Every year in the annual SRC elections, candidates and factions promise to lobby for the extension of travel concessions for international students. These are pledges which go largely unnoticed in the larger scheme of Council businesses and the constant attacks on higher education levelled by the Federal Government and university management.
Little substantive change has materialised. Today, despite efforts ranging from a 500-person petition to parliamentary representation, no progress has been made in over three decades. In fact, the only small win, in the form of discounted MyMulti tickets, was abolished in 2016.
NSW’s intransigence stands in stark contrast with Victoria, where the international student community managed to secure a significant win in 2015 when undergraduate students became eligible for a 50% discount on MyKi annual passes. This plan was the fruit of a concerted, years-long effort between advocacy groups, the state government and universities. Notably, as stated by Minister for Public Transport Jacinta Allan in 2015, Victoria’s travel concessions were co-funded by a 50-50 split between the government and universities. Furthermore, the plan was bipartisan, having been a legacy from the preceding Napthine ministry.
It is hard to deny that the Victorian model was premised on a profit incentive, due to the economic benefits international students bring to the state. After all, as of 2019, international education is a sector worth some $40 billion. Although imperfect, six years on, the Victorian initiative continues to thrive and goes some way to alleviate financial hardships encountered by overseas students.
In comparison, a short history of the tense relationship between Transport NSW and international students started in 1989, when the liberal government under Premier Nick Greiner withdrew the discounts. Another watershed moment arrived in 2006 when the Sydney University Postgraduate Representative Association (SUPRA) under the behest of Jenny Leong, took the Labor Transport Minister John Watkins to the Administrative Decisions Tribunal and won the arguments on the basis that exclusion of international students was discriminatory.
However, this victory was short-lived, with the government swiftly enacting legislation to render the tribunal order ineffective. This was based on the argument that all international students were wealthy and thereby should not enjoy concessions: “They then pay up to $40,000 to the Federal Government to undertake their degree,” Watkins argued on the floor of the Legislative Assembly. “Why then should hardworking New South Wales’ families be expected to foot the bill for providing them with half fare travel on public transport?”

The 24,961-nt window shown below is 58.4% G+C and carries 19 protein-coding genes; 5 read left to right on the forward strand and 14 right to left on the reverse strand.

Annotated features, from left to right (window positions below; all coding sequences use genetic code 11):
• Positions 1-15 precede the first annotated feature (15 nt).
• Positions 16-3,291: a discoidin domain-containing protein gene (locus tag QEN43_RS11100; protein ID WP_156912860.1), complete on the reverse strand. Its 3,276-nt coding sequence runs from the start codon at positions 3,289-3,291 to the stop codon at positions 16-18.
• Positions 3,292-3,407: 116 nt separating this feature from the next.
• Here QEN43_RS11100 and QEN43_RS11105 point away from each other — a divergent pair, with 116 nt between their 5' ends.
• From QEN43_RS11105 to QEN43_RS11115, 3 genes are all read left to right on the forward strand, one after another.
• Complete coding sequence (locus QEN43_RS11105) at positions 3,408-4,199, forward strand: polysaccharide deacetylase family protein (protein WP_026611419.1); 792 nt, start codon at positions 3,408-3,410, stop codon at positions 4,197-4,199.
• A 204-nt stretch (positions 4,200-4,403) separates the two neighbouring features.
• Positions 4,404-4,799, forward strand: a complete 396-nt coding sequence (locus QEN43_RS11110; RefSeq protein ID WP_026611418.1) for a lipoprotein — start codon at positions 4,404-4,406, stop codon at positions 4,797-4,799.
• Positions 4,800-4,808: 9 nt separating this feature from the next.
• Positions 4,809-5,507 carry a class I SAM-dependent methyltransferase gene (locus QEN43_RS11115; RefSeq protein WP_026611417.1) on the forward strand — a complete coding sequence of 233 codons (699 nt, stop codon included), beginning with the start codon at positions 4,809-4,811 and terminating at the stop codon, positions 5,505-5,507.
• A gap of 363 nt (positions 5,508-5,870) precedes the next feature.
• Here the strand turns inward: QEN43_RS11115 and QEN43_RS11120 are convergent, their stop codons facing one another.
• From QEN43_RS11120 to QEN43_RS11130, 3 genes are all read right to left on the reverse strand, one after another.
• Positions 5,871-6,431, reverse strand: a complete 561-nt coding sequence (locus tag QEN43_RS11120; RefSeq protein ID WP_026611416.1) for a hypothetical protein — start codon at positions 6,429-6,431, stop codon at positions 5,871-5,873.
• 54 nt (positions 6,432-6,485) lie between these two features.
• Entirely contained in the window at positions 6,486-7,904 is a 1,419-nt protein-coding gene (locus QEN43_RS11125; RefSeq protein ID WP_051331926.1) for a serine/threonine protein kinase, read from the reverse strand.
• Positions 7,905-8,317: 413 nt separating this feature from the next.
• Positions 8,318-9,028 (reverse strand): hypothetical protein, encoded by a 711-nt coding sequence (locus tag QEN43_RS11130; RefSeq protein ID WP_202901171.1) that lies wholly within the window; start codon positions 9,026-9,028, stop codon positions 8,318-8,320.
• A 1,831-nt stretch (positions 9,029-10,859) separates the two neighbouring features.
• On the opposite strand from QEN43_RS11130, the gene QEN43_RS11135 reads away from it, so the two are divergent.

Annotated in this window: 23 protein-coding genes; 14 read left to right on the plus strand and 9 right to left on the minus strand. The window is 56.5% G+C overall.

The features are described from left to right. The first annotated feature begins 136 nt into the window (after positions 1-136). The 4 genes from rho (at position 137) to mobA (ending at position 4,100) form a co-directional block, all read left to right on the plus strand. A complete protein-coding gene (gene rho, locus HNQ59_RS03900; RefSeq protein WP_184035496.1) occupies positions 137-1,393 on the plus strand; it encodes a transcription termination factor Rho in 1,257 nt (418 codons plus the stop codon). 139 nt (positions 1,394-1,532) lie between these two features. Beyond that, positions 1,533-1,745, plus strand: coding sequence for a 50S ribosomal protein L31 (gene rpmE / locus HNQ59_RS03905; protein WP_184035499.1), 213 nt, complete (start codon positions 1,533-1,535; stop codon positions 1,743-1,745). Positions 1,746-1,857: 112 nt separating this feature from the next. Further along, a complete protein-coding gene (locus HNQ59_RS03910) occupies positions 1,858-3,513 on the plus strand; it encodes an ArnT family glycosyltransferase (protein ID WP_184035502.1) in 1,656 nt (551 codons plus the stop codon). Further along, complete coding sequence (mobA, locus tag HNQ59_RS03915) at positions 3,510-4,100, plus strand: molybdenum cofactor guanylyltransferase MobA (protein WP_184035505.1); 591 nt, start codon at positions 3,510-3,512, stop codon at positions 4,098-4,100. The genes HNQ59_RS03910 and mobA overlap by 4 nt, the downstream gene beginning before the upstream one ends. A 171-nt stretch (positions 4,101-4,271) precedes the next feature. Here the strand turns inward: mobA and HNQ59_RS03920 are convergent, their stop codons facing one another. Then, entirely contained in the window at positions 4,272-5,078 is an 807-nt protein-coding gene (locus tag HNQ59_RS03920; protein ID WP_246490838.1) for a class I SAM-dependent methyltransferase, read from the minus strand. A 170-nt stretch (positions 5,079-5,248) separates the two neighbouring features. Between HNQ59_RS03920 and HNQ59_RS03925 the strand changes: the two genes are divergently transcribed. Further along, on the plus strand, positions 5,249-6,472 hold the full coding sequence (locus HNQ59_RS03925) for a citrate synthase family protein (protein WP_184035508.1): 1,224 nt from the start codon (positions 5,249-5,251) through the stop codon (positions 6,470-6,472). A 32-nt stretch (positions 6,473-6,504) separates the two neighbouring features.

For international student advocates such as Mabel Coelho, Watkins’ speech dismisses the difficulties facing her community: “Sydney is one of the most expensive cities for [international] students, so a lot of us are at a disadvantage,” Coelho said. “I struggled a lot with financial stability and jobs especially when the pandemic started.” She notes that the unaffordability of living in Australia has impacted her mental health. Indeed, according to a report by Professor Alan Morris, overseas students face a multitude of housing, work, and wellbeing challenges — in some cases even resorting to hot-bedding.
Despite these challenges, Coelho believes that the crux to overcoming public misperception of issues facing international students lies in building understanding through mutual communication and listening between the lived experiences of locals and students: “If international students are open to talk and share stories, and others are willing to listen, I believe we’re going to make a big difference.”
Hence, for advocates like Coelho, a shift away from the narrative that the sole contributions of international students lie in profitability and towards a narrative based on multiculturalism, collective achievements and community belonging is key to mobilising grassroots community support for her community in order to secure positive policy outcomes. To this end, groups like the Overseas International Student Hub (OISH) have been providing a supportive space for students as they navigate the transition between their culture and independent living in Sydney.
Down south, despite the exclusion of postgraduates, the Victorian community remains committed to push for change: Luba Grigorovitch, Victorian Branch Secretary of the Rail, Tram and Bus Union says: “The RTBU supports the campaign to ensure public transport is affordable for all students in need. Now more than ever we must pull together as a society to ensure our recovery doesn’t leave anyone behind and removes barriers to get people back onto public transport as soon as it is safe to do so.”